When scanning the shelf, the packaging of a product will help the consumer either recognize a favorite brand or identify a new product that may have been previously overlooked. Companies need to find a solution to effectively represent their brand on packaging, without driving up costs or negatively impacting the environment.

One solution to this challenge is utilizing a substrate that is not only recyclable but is also ideal for both food safety and brand consistency. With the introduction of UV inks specifically formulated for the ease of glass decoration, some brand owners have begun turning to glass packaging. Glass is a rigid barrier that avoids the risk of migration of chemicals.

Historically, glass substrates have been challenging to decorate, resulting in the need for labels which can sometimes distort colors and sacrifice the uniqueness of a brand. Newer organic inks have been brought into the market to allow the decoration of glass and ceramics with brighter, more vibrant effects, livening up the shelf presence.

With its ability to avoid ink migration, glass can also play a key role in extending shelf life and reducing food waste.

Other brand owners turn to converters for flexible packaging to optimize shelf life. Oxygen barrier coatings, for example, can also be applied or pre-coated onto packaging films to allow packaging to be seen through a window on the package itself while still providing high oxygen barrier resistance.

This type of barrier extends the shelf life of a product in a flexible pouch while also keeping migration to a minimum. Oxygen barrier coatings provide a smooth, homogenous, pin-hole-free layer that can be easily overprinted with inks and laminated to a variety of secondary films and are cost-effective, recyclable , biodegradable and press-ready.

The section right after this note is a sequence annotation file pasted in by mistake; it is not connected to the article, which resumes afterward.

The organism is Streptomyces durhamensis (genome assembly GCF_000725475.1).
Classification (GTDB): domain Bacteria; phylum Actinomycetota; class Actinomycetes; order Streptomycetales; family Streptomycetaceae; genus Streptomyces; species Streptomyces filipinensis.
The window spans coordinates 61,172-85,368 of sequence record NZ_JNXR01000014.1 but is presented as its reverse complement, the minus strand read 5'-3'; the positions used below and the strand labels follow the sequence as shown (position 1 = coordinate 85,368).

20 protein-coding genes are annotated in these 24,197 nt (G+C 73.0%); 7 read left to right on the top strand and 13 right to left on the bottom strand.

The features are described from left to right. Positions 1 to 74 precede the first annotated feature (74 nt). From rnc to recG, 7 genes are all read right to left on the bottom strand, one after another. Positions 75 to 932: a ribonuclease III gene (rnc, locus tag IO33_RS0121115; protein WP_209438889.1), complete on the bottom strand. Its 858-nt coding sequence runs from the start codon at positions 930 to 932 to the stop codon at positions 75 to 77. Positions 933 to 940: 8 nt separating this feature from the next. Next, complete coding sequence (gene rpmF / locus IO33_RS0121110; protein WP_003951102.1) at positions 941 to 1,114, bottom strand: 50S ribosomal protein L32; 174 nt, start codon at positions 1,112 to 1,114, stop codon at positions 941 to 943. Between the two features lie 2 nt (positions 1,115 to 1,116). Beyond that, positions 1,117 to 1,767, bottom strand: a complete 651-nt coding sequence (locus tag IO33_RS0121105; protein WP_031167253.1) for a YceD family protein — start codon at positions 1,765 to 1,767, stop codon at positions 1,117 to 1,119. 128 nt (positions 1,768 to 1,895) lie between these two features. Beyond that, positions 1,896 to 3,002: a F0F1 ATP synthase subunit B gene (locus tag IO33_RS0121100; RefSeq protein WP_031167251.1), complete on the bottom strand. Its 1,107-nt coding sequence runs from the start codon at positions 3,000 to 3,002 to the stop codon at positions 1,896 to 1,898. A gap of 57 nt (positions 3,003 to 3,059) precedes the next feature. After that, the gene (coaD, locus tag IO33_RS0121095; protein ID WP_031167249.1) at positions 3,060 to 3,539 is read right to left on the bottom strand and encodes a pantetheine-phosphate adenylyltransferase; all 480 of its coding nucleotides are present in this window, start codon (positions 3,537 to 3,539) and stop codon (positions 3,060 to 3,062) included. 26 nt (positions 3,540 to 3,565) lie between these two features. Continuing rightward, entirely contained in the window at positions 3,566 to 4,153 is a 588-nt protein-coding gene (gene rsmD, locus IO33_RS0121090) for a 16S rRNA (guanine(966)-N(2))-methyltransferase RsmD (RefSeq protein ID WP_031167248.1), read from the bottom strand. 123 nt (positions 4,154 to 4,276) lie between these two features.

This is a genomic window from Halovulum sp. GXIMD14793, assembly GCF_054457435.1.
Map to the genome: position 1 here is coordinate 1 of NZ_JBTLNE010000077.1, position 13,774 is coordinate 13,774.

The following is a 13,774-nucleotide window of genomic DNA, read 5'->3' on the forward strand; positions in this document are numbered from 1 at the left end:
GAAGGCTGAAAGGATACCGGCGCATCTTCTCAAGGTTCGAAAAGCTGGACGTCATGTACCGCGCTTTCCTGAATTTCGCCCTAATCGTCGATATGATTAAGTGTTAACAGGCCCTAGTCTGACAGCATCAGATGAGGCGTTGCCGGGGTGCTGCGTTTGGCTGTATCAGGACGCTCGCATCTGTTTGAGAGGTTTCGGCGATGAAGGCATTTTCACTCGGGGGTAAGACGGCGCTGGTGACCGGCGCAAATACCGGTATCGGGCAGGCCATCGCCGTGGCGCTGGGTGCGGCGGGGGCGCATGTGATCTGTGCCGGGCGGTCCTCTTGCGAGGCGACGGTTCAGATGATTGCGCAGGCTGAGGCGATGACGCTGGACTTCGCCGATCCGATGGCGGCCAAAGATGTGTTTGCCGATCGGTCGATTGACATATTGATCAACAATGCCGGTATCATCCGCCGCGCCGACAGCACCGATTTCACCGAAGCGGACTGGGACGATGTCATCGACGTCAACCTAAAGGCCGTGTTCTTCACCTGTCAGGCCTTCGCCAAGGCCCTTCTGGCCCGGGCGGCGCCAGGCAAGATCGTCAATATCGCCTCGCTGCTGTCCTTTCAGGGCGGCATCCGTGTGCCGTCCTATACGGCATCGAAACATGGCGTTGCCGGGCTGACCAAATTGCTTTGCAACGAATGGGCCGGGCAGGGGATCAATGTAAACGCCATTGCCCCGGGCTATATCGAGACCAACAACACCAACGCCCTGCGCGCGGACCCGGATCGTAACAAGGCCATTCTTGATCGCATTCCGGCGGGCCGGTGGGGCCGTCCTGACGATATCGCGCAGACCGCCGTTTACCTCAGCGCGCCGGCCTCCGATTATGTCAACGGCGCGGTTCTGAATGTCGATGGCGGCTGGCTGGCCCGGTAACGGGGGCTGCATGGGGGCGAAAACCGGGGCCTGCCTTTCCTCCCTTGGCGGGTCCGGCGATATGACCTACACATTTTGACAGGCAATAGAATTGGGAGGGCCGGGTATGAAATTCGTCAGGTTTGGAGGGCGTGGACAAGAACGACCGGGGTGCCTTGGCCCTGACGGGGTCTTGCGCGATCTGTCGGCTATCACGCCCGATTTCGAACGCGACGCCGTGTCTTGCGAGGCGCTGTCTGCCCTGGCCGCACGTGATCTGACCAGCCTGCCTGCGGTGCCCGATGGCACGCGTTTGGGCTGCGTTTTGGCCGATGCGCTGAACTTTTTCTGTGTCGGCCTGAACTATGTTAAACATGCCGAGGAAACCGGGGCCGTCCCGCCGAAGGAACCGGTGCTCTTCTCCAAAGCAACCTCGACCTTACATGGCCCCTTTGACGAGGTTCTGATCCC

1. Lightweighting - Oxygen barrier coatings also can play a critical role in the lightweighting of a package. Historically, brands needed to carefully structure their packaging in a way that not only was attractive to consumers, but also enhanced shelf life—in some cases using a considerable number of barrier layers.

In a typical barrier structure, a familiar three-ply laminate composed of PET/mPET/PE can be replaced with a barrier-coated PE/PET structure. In addition to the obvious reduction of a film layer, there are also economic benefits from using less adhesive and improving the visibility of the product.

By removing the extra layers on the packaging of pouches, oxygen barrier coatings contribute to the packaging market’s need for products that deliver sustainable and compostable solutions.

Reducing the weight of packaging plays a critical role in reducing the carbon footprint by decreasing the number of truckloads of product that need to be delivered. This reduces fuel costs and lowers emissions as well.

Sustainable Focus

As the world continues to focus on the environment, brands and their supply chains are turning their attention towards becoming more sustainable. Partnering with an environmentally conscious ink manufacturer can provide a wide range of solutions that can achieve sustainability goals, from bio-renewable and compostable inks to coatings and inks designed to prevent chemical migration, reduce weight and extend shelf life.

About the Author

Robert O’Boyle is a senior key account manager of sustainable products at Sun Chemical. O’Boyle has been in the industry for 40 years and has been active in helping brand owners meet their sustainability goals. He can be reached at 708-236-3798 or at This email address is being protected from spambots. You need JavaScript enabled to view it..